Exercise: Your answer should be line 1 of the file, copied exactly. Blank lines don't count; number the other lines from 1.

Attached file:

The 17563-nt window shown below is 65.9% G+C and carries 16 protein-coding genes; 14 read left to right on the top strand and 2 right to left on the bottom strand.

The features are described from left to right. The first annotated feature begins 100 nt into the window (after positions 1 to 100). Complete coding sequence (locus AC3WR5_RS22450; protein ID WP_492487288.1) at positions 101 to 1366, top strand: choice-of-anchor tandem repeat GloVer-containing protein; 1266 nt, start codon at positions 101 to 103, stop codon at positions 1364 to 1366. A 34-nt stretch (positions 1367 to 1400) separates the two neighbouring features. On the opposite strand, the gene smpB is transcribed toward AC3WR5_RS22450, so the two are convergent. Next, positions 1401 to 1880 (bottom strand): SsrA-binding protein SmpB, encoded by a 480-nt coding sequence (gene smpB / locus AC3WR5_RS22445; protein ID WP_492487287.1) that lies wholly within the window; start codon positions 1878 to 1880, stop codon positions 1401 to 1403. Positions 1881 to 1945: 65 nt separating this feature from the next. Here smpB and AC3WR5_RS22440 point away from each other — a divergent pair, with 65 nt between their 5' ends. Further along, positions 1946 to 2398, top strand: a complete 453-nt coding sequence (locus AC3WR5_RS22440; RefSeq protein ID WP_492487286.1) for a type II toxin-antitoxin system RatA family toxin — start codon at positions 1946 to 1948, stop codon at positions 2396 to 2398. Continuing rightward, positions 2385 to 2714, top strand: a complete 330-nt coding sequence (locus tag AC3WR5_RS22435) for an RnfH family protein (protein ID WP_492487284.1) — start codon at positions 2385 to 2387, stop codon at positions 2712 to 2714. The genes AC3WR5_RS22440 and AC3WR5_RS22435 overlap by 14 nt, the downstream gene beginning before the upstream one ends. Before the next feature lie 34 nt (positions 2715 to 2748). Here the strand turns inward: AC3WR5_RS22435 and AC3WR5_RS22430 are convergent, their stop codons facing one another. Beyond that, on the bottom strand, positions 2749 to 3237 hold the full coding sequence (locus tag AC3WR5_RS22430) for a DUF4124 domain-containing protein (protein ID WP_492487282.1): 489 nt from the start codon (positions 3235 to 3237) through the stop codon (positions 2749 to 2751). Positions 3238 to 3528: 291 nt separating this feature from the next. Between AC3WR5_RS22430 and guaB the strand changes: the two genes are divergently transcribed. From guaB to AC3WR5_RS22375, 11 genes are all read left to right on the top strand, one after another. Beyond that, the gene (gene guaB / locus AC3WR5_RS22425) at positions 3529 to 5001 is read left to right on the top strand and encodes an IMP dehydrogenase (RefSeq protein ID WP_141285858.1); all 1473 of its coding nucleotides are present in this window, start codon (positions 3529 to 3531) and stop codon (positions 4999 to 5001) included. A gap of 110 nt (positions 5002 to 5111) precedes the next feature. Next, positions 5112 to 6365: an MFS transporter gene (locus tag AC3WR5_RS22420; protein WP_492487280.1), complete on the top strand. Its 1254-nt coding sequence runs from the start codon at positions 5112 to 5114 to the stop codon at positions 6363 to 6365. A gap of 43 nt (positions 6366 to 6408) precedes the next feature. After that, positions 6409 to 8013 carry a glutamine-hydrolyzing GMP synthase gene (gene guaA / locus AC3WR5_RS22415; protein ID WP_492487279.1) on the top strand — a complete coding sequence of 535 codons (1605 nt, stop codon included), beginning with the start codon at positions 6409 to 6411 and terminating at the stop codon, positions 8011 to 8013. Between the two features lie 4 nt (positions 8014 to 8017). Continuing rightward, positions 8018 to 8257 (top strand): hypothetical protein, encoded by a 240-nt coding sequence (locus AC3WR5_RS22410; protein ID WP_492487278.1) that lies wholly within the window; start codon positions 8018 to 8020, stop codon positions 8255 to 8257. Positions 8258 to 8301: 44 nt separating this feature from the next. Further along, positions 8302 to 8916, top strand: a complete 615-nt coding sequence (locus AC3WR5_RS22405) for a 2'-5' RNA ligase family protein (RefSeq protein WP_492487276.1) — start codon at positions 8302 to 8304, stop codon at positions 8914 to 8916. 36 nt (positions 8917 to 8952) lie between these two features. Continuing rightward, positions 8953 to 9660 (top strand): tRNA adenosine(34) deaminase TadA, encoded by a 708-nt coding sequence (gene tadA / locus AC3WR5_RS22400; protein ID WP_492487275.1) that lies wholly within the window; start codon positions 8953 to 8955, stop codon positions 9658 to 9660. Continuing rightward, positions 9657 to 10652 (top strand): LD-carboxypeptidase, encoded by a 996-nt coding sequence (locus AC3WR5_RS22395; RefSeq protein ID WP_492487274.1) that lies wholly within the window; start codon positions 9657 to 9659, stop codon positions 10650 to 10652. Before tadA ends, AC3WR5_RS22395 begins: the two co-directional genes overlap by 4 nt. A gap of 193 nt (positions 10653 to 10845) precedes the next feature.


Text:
The 17563-nt window shown below is 65.9% G+C and carries 16 protein-coding genes; 14 read left to right on the top strand and 2 right to left on the bottom strand.